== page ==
Shortly after Boston Bruins goalie Tuukka Rask shocked the hockey world by announcing he was leaving the NHL bubble and the playoffs to be with his family, GM Don Sweeney pointed out that the team was not taken by surprise by the decision and that there was not a specific matter to which Rask had to attend. Rask simply missed his family and that had been having an effect on his mental state.
And at this time of year, you can’t even have a fourth-liner, forget about a No. 1 goaltender, whose mind and heart are somewhere else. So good on Rask for being honest with his employer and choosing to be with his family, which consists of two young girls and a newborn daughter, Livia, who is three months old. “Fortunately, his family is safe and healthy,” Sweeney said. “But with a newborn and two other young girls, it’s been challenging, and for Tuukka as well. They’re going to have their Dad back to be around on a regular basis is exactly what Tuukka needs at this point in time.”
So a Vezina Trophy finalist has clearly put his family ahead of his organization and its bid to win the Stanley Cup after being the best team in the regular season. Most people will applaud that move, while some will have a difficult time understanding that. Even though players technically aren’t paid during the playoffs, the Bruins are paying Rask $7 million a year to backstop them in the playoffs, too. And this playoff season, Rask basically gave them two meaningful games. Rask could have opted out of the playoffs before they even began, but chose to give it a try. That’s commendable of him, but leaving in the middle of a playoff series is not ideal for the Bruins, who will now pivot to Jaroslav Halak in the No. 1 role, with either Daniel Vladar or Maxime Legace serving as the backup. (It should also be noted that there are provisions for families to come into the bubble once the conference finals begin in Edmonton.)
And while the NHL did set a deadline for players to opt out of these playoffs after a memorandum of understanding was reached between the league and the NHL Players’ Association on return-to-play protocols and an extended collective bargaining agreement, it’s believed that there is an agreement that allows players to opt out at any time, provided he has the permission of his team, which Rask clearly has. “We understand completely where Tuukka is coming from,” Sweeney said. “We’re privy to information before the rest of the public is and this has been a difficult decision for Tuukka, but the Boston Bruins are in full support of why he made this decision.”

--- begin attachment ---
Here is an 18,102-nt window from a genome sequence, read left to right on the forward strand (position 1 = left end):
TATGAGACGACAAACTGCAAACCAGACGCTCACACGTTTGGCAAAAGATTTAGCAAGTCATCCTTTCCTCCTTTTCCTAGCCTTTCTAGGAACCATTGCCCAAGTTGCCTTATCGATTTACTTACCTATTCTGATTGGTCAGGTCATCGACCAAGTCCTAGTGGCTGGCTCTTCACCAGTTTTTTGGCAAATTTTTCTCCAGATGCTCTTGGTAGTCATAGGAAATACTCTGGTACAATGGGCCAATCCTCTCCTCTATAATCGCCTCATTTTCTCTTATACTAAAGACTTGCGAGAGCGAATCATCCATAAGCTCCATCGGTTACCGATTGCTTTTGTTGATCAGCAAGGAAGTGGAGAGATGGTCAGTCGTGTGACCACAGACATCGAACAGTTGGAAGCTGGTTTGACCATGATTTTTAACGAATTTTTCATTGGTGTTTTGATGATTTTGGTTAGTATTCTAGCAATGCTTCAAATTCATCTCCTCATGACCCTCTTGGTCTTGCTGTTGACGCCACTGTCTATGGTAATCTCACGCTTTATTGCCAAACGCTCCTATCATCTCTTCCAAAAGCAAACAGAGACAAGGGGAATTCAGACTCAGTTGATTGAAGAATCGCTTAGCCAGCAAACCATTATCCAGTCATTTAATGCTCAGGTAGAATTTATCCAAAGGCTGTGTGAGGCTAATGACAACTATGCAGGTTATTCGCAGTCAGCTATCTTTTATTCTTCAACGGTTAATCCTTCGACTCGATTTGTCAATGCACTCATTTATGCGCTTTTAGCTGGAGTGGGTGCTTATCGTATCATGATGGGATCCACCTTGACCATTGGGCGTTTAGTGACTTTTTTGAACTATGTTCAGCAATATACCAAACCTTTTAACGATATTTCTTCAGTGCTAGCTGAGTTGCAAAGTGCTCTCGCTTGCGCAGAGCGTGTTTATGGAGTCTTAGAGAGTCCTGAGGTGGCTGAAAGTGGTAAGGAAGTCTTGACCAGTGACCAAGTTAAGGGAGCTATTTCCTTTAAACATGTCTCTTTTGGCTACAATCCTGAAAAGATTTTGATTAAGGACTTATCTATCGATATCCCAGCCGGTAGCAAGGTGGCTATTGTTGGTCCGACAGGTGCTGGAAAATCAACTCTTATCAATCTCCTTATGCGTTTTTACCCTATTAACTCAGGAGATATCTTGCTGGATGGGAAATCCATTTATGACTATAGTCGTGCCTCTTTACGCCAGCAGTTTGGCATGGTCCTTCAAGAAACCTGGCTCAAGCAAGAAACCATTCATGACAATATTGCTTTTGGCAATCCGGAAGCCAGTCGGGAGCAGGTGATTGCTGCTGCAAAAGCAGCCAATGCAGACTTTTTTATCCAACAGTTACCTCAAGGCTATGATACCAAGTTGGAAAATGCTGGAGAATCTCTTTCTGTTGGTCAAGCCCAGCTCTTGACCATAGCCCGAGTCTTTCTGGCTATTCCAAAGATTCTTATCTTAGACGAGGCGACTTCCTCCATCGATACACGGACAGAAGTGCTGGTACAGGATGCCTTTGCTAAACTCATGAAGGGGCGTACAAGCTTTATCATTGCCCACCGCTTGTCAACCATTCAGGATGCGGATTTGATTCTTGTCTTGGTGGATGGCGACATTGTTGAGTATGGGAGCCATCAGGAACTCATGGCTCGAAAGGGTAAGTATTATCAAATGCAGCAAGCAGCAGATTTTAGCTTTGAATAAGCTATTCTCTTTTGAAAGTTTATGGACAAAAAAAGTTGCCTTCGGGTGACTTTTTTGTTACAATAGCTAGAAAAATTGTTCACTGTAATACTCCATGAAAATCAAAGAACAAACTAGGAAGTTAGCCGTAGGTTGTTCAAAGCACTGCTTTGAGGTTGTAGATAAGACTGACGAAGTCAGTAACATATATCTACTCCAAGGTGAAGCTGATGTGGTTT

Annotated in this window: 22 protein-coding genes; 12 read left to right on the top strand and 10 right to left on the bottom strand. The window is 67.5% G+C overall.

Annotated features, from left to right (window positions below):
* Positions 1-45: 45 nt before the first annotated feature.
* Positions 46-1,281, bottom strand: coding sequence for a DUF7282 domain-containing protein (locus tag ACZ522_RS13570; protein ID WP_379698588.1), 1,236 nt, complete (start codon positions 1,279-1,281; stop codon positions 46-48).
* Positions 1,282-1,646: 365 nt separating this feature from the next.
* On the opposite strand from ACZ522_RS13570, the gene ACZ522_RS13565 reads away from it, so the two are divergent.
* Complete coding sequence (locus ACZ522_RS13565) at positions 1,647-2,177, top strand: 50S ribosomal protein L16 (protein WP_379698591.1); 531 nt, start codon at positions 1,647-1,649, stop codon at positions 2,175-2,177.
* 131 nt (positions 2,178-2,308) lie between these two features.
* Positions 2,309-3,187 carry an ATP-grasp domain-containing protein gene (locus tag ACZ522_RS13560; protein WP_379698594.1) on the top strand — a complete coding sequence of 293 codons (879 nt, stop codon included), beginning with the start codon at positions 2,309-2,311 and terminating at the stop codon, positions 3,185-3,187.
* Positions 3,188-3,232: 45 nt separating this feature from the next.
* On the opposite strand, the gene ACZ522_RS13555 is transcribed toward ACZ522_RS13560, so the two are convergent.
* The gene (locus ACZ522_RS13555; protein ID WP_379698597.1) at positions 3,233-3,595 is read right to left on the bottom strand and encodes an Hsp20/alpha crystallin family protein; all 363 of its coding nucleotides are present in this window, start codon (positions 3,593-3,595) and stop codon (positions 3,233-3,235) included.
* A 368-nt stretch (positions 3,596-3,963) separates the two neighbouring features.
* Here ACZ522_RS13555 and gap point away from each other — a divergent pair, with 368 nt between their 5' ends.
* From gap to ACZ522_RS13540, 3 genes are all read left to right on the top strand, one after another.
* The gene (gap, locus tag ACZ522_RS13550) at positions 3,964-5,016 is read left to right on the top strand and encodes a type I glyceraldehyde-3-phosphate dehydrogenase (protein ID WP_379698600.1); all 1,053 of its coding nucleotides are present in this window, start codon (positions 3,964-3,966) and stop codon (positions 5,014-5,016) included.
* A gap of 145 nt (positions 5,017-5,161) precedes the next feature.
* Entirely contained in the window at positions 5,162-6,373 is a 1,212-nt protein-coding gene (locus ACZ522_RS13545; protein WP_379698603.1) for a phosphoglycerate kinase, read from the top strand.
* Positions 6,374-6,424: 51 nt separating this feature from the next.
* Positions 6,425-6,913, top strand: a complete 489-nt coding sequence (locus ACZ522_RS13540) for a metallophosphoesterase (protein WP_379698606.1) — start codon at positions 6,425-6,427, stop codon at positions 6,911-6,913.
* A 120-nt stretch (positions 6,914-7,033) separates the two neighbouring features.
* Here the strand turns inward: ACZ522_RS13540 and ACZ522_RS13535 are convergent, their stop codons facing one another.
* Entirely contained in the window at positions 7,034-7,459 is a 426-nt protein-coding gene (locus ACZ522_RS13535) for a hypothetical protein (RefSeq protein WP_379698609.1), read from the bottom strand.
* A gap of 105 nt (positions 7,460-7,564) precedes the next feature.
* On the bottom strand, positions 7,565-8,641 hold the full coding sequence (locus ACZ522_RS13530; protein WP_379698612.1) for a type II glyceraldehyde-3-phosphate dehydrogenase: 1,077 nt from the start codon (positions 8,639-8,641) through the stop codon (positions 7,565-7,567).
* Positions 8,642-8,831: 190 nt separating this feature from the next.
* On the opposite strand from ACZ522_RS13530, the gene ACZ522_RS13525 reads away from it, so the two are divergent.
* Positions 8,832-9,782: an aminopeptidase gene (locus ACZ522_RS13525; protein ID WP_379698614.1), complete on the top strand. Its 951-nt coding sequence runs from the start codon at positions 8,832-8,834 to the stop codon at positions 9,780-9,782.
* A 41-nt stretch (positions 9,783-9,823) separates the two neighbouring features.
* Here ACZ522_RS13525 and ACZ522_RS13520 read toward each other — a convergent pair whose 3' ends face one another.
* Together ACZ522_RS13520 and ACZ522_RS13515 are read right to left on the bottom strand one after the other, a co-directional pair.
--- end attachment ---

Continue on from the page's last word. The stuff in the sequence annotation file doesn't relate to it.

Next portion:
As Sweeney said, the Bruins weren’t terribly surprised by Rask’s decision, so you know there had to be talks ongoing since the Bruins entered the bubble in Toronto. And it was pretty clear Rask wasn’t fully dialed in after the Bruins’ Game 2 overtime loss to the Carolina Hurricanes when he talked about the atmosphere during the games. “To be honest with you, it doesn’t really feel like playoff hockey out there when there’s no fans,” he said after allowing three goals on 26 shots. “So it’s kind of like playing an exhibition game.”
This will undoubtedly be a polarizing issue, at least with Bruins fans. But in the end, you have to ask yourself this question. Would you rather have a Vezina Trophy candidate, one of the best goalies in the league, in your net at the most crucial time of the year when his head is clearly not focussed on the task at hand, or would you rather go with his veteran backup, who has experience in the playoffs and has proved he can go long stretches of time as a quality starter? It’s an easy decision. If Rask could not or did not want to be away from his family, the Bruins had no other choice but to allow him to leave. It’s up to them to now put it behind them, not use it as an excuse and try to win a Stanley Cup with players who are fully dialled into the effort.
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